There are millions of artists online, so most of my initial business name ideas were already taken. I brainstormed for hours and liked the misspelled version of ‘Artfully’ [with only one ‘L’] because it means something done with ‘creative skill’, which was relevant to me for both for artists and my own UX profession. It’s also good because it includes the word ‘art’, which is important for search engine ranking.

I’m still pleased with the name choice and think it stands up well and has longevity. I found it pretty easy to design the brand, as the deep purple (think Cadbury’s chocolate) is often associated with royalty, nobility, luxury, power, and ambition. Once I found the font, which to me is reminiscent of the timeless art-deco style, I was happy with the branding. I try to keep the site very simple so that it doesn’t detract from the artworks on show.

I also publish a monthly magazine with Artfuly. The need for the magazine sprang from the strategy I decided to implement on the advice of my SEO & strategy advisor. Being a small business, updating the website page templates to the designs I have prepared is very expensive. Whilst the current artists’ bio page does the trick, I would like it to be far more visually appealing and have more content – I decided that it would be ideal if this could feel like a magazine experience. The online flipbook magazine has been really well received, and most noticeable is that people coming from reading it to the website via the interactive links then go on to spend 2.5 times longer browsing the website (http://bit.ly/ReceiveArtMag).

For the magazine, I tend to feature at least 3 artists with minimum 3 x double page spreads each, with lots of large-sized artworks and 250-440 words in the article. We like to keep it concise and interesting – the last mag was 48 pages and looks great in hardback (http://bit.ly/MagPrint). I also like to show artworks in-situ in rooms so buyers can see the art in context, plus I offer a service to superimpose artworks into an image of the buyers home – (http://bit.ly/TryArtOnMyWall). The back section is 2 pages of newer artworks which fit in with that month’s theme. For example, the theme of February 2019 was the #Brightscollection at http://bit.ly/BrightsCollection, and all the artworks in this magazine are in that collection so it’s easy for readers to view the whole collection together.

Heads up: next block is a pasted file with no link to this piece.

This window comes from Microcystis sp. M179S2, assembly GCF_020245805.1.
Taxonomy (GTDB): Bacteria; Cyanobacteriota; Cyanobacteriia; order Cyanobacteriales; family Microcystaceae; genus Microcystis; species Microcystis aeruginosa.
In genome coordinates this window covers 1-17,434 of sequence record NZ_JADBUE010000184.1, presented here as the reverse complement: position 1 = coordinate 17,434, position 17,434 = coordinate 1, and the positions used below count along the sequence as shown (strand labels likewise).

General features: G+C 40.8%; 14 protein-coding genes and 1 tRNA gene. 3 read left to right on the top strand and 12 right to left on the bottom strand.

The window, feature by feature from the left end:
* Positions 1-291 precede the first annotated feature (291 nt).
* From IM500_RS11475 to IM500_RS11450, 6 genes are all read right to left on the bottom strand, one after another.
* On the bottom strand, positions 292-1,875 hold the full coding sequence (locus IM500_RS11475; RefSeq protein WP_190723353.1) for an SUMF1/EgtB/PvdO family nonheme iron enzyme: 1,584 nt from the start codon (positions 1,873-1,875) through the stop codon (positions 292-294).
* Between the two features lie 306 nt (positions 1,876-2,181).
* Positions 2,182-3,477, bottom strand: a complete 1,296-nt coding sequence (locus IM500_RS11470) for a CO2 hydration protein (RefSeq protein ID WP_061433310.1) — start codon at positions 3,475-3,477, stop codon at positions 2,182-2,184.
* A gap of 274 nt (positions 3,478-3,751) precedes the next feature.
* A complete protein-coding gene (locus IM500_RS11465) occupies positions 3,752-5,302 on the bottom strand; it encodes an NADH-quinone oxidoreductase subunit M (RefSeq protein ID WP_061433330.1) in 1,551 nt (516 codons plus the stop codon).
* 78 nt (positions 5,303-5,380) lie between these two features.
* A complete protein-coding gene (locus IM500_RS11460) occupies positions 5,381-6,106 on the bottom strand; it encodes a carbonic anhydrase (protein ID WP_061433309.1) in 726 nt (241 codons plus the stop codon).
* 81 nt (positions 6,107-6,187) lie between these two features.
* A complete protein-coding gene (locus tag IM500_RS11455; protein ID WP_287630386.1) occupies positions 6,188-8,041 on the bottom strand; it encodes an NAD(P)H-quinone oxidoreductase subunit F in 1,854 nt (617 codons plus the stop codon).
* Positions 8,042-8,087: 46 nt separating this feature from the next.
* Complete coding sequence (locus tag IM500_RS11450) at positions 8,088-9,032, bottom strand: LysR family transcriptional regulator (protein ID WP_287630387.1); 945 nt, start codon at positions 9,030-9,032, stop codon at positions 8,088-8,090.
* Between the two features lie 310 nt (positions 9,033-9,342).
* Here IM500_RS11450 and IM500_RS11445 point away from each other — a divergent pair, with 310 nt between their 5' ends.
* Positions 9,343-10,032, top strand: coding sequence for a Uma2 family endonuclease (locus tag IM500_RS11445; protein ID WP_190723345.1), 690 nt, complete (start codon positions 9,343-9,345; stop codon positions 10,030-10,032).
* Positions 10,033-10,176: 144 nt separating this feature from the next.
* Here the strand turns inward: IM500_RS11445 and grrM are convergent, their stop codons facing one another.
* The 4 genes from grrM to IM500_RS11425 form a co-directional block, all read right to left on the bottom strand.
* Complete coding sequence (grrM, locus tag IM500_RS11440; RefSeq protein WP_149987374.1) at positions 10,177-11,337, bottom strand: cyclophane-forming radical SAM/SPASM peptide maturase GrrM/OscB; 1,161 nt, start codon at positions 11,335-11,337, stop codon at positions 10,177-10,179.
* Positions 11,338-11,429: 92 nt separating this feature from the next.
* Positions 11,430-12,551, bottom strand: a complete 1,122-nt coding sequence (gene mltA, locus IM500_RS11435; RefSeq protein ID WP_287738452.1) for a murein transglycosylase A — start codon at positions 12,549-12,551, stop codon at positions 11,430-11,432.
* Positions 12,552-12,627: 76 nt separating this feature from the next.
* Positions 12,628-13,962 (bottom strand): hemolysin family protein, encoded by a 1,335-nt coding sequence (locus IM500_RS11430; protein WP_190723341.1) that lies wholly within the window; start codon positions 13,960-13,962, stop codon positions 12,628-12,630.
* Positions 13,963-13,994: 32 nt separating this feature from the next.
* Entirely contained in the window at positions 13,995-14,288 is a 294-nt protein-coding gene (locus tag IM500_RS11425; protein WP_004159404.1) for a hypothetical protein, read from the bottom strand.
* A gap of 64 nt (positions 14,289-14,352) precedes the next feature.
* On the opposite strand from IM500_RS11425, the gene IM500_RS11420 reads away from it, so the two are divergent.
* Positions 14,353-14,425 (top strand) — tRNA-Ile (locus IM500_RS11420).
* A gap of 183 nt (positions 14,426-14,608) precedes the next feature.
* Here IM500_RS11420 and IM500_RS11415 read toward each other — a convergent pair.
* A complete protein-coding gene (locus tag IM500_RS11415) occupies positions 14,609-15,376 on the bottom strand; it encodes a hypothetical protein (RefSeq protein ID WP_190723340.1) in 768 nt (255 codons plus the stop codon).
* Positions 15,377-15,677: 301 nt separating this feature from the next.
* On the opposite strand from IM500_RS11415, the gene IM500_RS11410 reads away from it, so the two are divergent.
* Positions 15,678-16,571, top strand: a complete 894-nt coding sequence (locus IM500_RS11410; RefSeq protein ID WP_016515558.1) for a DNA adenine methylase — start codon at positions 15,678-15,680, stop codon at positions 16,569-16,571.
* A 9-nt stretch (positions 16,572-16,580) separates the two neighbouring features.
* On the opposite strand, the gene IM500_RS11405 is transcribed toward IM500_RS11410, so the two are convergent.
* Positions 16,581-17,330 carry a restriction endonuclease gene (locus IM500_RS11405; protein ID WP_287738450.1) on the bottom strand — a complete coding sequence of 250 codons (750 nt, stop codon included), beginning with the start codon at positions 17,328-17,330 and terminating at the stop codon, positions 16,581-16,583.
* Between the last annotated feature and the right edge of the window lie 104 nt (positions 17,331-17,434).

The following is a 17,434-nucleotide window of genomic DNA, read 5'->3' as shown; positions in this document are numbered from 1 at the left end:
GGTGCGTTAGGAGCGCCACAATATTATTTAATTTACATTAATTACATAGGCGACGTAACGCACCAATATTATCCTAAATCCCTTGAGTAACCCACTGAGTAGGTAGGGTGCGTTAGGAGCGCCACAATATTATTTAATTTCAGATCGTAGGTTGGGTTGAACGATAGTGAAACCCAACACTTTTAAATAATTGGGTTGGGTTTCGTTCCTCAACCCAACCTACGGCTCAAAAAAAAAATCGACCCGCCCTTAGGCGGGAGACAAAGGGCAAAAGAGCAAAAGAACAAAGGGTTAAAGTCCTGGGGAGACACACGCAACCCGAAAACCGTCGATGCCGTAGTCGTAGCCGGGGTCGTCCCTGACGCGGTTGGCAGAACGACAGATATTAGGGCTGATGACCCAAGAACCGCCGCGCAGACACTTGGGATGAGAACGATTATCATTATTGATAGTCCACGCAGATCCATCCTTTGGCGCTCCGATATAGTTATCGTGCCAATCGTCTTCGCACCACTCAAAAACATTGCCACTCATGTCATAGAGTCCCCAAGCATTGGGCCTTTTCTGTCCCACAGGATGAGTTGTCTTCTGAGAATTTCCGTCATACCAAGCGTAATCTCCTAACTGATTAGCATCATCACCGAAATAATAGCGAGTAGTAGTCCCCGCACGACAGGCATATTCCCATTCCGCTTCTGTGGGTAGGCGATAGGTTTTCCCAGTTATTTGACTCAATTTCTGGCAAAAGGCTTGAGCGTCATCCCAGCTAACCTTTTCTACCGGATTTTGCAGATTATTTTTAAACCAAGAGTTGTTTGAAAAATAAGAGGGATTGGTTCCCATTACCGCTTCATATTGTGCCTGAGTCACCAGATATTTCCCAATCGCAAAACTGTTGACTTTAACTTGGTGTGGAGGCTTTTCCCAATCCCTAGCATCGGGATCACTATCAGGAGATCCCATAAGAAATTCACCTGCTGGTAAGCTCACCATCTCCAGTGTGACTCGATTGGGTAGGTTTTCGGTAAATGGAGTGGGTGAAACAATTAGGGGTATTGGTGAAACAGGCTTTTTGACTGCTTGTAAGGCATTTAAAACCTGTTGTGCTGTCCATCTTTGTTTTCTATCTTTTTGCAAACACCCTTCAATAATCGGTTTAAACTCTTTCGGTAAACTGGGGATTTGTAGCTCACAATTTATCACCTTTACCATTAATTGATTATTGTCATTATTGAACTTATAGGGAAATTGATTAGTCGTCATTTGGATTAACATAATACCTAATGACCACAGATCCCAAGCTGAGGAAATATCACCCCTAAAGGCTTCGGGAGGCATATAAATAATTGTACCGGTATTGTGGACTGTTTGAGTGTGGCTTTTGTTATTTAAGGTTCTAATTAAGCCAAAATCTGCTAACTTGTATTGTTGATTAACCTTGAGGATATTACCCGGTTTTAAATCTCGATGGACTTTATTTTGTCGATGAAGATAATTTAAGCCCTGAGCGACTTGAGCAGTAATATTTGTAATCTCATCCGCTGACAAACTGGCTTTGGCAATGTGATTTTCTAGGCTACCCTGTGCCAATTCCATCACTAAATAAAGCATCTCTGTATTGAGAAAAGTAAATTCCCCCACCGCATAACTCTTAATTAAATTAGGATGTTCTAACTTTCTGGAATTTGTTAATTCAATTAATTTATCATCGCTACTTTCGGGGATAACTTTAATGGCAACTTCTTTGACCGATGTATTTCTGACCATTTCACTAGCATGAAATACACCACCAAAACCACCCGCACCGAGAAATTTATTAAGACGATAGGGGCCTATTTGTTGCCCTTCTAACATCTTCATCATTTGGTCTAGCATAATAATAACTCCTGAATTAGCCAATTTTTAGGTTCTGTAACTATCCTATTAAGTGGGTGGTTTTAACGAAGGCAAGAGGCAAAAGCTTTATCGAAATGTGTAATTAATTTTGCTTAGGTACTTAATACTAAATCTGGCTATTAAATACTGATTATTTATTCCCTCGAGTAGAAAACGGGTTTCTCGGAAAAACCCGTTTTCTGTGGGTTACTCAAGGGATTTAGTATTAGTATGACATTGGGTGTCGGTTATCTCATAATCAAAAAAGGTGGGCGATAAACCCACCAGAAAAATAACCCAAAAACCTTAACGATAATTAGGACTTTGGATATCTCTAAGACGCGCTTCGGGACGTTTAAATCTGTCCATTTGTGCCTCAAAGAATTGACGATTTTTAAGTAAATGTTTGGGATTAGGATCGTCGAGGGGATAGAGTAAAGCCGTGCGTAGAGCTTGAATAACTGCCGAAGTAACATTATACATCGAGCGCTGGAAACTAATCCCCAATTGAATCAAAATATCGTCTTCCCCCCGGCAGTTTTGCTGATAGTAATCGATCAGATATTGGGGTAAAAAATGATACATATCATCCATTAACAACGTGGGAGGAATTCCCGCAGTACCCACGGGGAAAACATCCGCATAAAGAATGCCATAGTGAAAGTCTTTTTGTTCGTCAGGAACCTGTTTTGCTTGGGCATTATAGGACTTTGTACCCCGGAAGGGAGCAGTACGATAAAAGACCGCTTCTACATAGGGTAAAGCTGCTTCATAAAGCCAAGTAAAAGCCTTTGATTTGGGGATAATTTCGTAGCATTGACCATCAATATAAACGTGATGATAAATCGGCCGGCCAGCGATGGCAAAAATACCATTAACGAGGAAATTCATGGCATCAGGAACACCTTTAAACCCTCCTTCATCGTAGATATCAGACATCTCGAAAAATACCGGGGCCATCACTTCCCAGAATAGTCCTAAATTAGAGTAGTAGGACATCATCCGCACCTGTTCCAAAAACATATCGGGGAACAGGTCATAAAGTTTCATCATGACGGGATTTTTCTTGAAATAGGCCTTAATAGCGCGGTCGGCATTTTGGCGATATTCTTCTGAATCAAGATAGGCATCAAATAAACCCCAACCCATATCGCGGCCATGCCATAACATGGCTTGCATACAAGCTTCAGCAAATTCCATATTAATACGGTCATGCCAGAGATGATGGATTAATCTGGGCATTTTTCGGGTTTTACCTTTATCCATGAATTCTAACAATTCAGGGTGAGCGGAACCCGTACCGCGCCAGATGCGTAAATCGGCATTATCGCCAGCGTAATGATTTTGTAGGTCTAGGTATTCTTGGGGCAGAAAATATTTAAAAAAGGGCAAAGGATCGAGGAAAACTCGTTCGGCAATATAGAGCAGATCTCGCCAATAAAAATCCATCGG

I also interview artists – every one of them has something fascinating about them and a story to tell and I love to share that in my magazine. I believe that people buy art when they connect with the artist; art collectors are often ‘buying in’ to the artist as much as the artworks themselves. Artists enjoy being interviewed and appearing in the magazine and they often order prints of the magazine they have featured in, so I’ll be making Magazines available to order in print from the artfuly.com website soon.

There are many artists that I regularly promote with Artfuly. Ben Stack is an established artist who I’ve represented right from the start – he was a Sydney acquaintance from when he used to throw legendary warehouse parties at his studio in the inner east. I managed a commission for him from a lovely Melbourne couple in autumn 2018 which was called ‘The Optimist’. We had regular 3-way video chats between Sydney – Melbourne – Berlin. The commission was delivered in early December and now hangs on their wall in a beautiful Versace inspired property. Another person I regularly promote is Indigenous Australian artist Garry Purchase, who has really blossomed since we started representing him. My personal favourite is Elizabeth Barsham’s surreal-looking expressionist works.